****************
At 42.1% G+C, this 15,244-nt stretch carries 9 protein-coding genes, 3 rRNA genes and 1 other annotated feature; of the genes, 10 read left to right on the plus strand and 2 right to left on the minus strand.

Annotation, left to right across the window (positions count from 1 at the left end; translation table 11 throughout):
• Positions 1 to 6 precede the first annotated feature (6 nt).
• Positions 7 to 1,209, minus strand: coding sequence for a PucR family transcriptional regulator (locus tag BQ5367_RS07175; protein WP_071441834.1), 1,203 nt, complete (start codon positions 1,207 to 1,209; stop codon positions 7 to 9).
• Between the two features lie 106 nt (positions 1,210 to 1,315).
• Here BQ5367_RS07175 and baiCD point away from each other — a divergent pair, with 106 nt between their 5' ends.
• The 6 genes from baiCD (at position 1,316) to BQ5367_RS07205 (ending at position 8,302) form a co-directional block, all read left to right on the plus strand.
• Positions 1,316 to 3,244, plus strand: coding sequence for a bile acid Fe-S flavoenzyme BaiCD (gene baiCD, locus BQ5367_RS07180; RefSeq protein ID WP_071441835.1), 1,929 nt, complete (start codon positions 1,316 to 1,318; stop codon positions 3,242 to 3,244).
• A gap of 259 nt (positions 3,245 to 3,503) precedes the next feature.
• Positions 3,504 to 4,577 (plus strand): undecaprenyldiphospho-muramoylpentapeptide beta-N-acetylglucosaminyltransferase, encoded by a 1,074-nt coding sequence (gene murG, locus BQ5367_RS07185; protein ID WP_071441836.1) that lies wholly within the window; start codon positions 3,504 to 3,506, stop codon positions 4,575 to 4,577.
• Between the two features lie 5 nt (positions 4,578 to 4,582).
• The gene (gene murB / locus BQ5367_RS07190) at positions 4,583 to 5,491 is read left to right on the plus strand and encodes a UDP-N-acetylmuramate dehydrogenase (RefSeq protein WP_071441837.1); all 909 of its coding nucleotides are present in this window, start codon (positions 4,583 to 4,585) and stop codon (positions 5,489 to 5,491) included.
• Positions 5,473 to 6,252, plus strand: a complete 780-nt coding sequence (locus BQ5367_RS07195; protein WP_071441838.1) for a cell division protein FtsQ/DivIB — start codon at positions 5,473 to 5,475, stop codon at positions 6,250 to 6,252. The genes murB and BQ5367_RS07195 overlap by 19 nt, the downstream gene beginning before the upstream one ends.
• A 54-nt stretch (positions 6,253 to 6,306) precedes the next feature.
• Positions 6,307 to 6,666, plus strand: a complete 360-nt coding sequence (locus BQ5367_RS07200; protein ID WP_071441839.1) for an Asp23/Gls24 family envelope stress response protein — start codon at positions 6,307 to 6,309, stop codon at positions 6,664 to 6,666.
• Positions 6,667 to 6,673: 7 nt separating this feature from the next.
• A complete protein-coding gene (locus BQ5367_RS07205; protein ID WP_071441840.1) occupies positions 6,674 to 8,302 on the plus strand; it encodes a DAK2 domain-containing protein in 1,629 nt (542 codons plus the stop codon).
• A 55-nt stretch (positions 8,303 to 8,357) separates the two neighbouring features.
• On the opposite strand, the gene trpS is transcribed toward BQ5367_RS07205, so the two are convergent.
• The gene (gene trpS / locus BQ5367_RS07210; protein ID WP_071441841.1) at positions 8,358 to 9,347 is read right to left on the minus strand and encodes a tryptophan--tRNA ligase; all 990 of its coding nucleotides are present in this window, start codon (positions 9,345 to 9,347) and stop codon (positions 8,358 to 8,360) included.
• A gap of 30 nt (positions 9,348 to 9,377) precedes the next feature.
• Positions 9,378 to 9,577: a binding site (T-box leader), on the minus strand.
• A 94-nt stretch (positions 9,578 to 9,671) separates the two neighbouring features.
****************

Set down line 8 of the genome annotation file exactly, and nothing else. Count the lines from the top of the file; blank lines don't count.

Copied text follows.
• Positions 1,316 to 3,244, plus strand: coding sequence for a bile acid Fe-S flavoenzyme BaiCD (gene baiCD, locus BQ5367_RS07180; RefSeq protein ID WP_071441835.1), 1,929 nt, complete (start codon positions 1,316 to 1,318; stop codon positions 3,242 to 3,244).